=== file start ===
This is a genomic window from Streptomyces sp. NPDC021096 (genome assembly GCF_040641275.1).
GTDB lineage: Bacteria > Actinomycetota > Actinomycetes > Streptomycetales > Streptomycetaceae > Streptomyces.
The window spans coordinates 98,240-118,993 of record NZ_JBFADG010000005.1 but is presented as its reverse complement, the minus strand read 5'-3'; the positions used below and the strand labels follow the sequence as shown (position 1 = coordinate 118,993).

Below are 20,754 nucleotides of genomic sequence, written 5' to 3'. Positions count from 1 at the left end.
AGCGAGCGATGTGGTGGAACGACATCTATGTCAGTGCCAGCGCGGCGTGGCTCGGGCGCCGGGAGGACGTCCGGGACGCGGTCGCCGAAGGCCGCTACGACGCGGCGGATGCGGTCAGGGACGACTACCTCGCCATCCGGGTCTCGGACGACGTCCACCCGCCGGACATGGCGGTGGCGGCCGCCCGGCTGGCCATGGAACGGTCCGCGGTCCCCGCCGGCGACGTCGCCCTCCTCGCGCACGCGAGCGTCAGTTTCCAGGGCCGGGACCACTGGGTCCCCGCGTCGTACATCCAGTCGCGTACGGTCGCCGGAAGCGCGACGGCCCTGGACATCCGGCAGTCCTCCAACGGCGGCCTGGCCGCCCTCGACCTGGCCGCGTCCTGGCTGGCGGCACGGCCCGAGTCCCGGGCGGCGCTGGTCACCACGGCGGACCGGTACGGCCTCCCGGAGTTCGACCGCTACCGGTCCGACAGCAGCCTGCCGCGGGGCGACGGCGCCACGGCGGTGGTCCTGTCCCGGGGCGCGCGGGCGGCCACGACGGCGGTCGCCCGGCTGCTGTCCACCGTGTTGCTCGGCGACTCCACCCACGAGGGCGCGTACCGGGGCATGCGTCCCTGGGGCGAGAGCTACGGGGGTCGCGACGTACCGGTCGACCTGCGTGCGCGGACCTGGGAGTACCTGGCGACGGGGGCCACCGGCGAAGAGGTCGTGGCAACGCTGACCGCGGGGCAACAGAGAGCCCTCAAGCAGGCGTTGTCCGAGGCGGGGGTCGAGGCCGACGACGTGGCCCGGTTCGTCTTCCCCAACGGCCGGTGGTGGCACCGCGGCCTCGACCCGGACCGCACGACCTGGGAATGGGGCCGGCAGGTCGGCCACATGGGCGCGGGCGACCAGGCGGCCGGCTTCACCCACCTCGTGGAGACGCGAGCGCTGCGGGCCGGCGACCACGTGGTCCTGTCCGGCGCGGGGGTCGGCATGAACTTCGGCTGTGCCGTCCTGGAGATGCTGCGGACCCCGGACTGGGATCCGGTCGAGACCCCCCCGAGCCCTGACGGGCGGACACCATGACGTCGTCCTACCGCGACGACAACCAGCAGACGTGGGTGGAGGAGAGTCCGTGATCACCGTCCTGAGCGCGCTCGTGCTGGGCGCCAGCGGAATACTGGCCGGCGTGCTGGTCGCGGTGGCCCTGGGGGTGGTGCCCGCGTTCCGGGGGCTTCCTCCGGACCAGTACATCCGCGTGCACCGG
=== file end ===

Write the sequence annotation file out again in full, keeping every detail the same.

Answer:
This is a genomic window from Streptomyces sp. NPDC021096 (genome assembly GCF_040641275.1).
GTDB lineage: Bacteria > Actinomycetota > Actinomycetes > Streptomycetales > Streptomycetaceae > Streptomyces.
The window spans coordinates 98,240-118,993 of record NZ_JBFADG010000005.1 but is presented as its reverse complement, the minus strand read 5'-3'; the positions used below and the strand labels follow the sequence as shown (position 1 = coordinate 118,993).

Below are 20,754 nucleotides of genomic sequence, written 5' to 3'. Positions count from 1 at the left end.
AGCGAGCGATGTGGTGGAACGACATCTATGTCAGTGCCAGCGCGGCGTGGCTCGGGCGCCGGGAGGACGTCCGGGACGCGGTCGCCGAAGGCCGCTACGACGCGGCGGATGCGGTCAGGGACGACTACCTCGCCATCCGGGTCTCGGACGACGTCCACCCGCCGGACATGGCGGTGGCGGCCGCCCGGCTGGCCATGGAACGGTCCGCGGTCCCCGCCGGCGACGTCGCCCTCCTCGCGCACGCGAGCGTCAGTTTCCAGGGCCGGGACCACTGGGTCCCCGCGTCGTACATCCAGTCGCGTACGGTCGCCGGAAGCGCGACGGCCCTGGACATCCGGCAGTCCTCCAACGGCGGCCTGGCCGCCCTCGACCTGGCCGCGTCCTGGCTGGCGGCACGGCCCGAGTCCCGGGCGGCGCTGGTCACCACGGCGGACCGGTACGGCCTCCCGGAGTTCGACCGCTACCGGTCCGACAGCAGCCTGCCGCGGGGCGACGGCGCCACGGCGGTGGTCCTGTCCCGGGGCGCGCGGGCGGCCACGACGGCGGTCGCCCGGCTGCTGTCCACCGTGTTGCTCGGCGACTCCACCCACGAGGGCGCGTACCGGGGCATGCGTCCCTGGGGCGAGAGCTACGGGGGTCGCGACGTACCGGTCGACCTGCGTGCGCGGACCTGGGAGTACCTGGCGACGGGGGCCACCGGCGAAGAGGTCGTGGCAACGCTGACCGCGGGGCAACAGAGAGCCCTCAAGCAGGCGTTGTCCGAGGCGGGGGTCGAGGCCGACGACGTGGCCCGGTTCGTCTTCCCCAACGGCCGGTGGTGGCACCGCGGCCTCGACCCGGACCGCACGACCTGGGAATGGGGCCGGCAGGTCGGCCACATGGGCGCGGGCGACCAGGCGGCCGGCTTCACCCACCTCGTGGAGACGCGAGCGCTGCGGGCCGGCGACCACGTGGTCCTGTCCGGCGCGGGGGTCGGCATGAACTTCGGCTGTGCCGTCCTGGAGATGCTGCGGACCCCGGACTGGGATCCGGTCGAGACCCCCCCGAGCCCTGACGGGCGGACACCATGACGTCGTCCTACCGCGACGACAACCAGCAGACGTGGGTGGAGGAGAGTCCGTGATCACCGTCCTGAGCGCGCTCGTGCTGGGCGCCAGCGGAATACTGGCCGGCGTGCTGGTCGCGGTGGCCCTGGGGGTGGTGCCCGCGTTCCGGGGGCTTCCTCCGGACCAGTACATCCGCGTGCACCGG